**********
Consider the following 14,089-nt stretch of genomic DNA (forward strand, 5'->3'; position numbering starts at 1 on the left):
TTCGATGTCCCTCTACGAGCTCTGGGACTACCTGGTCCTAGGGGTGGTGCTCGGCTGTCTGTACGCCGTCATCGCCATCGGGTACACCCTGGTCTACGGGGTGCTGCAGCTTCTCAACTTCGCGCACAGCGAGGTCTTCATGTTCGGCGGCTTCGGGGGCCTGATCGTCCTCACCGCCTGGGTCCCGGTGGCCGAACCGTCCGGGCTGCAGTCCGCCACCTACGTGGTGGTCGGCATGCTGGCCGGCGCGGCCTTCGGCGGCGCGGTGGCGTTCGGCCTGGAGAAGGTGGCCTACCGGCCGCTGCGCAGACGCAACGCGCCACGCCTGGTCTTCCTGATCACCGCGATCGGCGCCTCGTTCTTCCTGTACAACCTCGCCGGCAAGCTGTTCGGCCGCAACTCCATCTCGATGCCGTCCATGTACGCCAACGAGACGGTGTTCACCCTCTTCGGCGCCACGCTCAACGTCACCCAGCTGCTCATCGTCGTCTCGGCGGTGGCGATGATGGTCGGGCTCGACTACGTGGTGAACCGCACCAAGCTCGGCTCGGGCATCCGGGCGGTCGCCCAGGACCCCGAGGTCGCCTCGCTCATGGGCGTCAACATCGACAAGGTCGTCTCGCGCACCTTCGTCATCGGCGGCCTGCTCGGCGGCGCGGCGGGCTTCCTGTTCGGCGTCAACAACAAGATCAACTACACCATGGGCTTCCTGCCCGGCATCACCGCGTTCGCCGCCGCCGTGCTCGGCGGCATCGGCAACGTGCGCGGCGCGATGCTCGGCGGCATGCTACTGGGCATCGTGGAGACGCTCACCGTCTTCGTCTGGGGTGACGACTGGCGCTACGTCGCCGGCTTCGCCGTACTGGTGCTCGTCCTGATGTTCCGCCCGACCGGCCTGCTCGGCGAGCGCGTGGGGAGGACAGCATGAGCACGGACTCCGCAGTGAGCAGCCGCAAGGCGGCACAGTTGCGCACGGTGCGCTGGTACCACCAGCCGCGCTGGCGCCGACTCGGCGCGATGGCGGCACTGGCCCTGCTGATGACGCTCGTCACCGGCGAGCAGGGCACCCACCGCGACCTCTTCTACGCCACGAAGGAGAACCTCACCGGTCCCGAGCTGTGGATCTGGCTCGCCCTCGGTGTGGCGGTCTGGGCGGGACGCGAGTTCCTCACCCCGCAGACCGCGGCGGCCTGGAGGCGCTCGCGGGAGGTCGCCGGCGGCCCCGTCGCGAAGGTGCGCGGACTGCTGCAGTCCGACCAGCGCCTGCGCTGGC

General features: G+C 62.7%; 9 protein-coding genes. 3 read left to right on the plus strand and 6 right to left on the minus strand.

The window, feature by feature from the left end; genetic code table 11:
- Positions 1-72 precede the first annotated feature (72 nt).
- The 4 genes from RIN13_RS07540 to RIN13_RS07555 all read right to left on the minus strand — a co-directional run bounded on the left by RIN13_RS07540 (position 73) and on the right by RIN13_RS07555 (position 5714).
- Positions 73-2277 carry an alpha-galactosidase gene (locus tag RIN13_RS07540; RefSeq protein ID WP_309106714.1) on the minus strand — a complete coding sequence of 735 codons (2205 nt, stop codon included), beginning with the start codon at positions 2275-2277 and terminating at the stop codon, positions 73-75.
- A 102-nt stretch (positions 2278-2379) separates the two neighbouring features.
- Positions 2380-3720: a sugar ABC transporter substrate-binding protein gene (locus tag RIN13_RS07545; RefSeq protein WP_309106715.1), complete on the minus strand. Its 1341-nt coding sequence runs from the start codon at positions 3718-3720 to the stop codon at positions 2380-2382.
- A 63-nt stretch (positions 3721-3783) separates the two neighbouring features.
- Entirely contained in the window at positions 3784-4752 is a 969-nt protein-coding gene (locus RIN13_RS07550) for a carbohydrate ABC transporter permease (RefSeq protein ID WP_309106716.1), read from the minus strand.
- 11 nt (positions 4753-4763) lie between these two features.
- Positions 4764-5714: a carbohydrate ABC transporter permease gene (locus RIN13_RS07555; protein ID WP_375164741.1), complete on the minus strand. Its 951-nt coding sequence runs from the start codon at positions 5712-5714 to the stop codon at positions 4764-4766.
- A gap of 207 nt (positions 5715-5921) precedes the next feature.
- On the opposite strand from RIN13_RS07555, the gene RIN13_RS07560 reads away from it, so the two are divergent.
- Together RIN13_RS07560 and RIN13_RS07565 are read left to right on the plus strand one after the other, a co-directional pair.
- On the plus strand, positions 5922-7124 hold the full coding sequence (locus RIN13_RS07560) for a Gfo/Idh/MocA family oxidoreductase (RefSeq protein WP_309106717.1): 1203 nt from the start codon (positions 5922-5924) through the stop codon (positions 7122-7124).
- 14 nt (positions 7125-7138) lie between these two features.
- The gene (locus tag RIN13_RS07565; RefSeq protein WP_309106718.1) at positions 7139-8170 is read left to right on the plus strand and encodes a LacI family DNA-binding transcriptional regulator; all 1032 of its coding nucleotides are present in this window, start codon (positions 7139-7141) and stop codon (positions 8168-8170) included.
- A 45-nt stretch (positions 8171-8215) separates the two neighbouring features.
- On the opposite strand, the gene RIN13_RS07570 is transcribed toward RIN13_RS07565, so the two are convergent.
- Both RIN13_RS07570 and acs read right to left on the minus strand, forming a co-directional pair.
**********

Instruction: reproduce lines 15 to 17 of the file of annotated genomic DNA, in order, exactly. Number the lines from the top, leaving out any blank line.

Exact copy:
- On the opposite strand from RIN13_RS07555, the gene RIN13_RS07560 reads away from it, so the two are divergent.
- Together RIN13_RS07560 and RIN13_RS07565 are read left to right on the plus strand one after the other, a co-directional pair.
- On the plus strand, positions 5922-7124 hold the full coding sequence (locus RIN13_RS07560) for a Gfo/Idh/MocA family oxidoreductase (RefSeq protein WP_309106717.1): 1203 nt from the start codon (positions 5922-5924) through the stop codon (positions 7122-7124).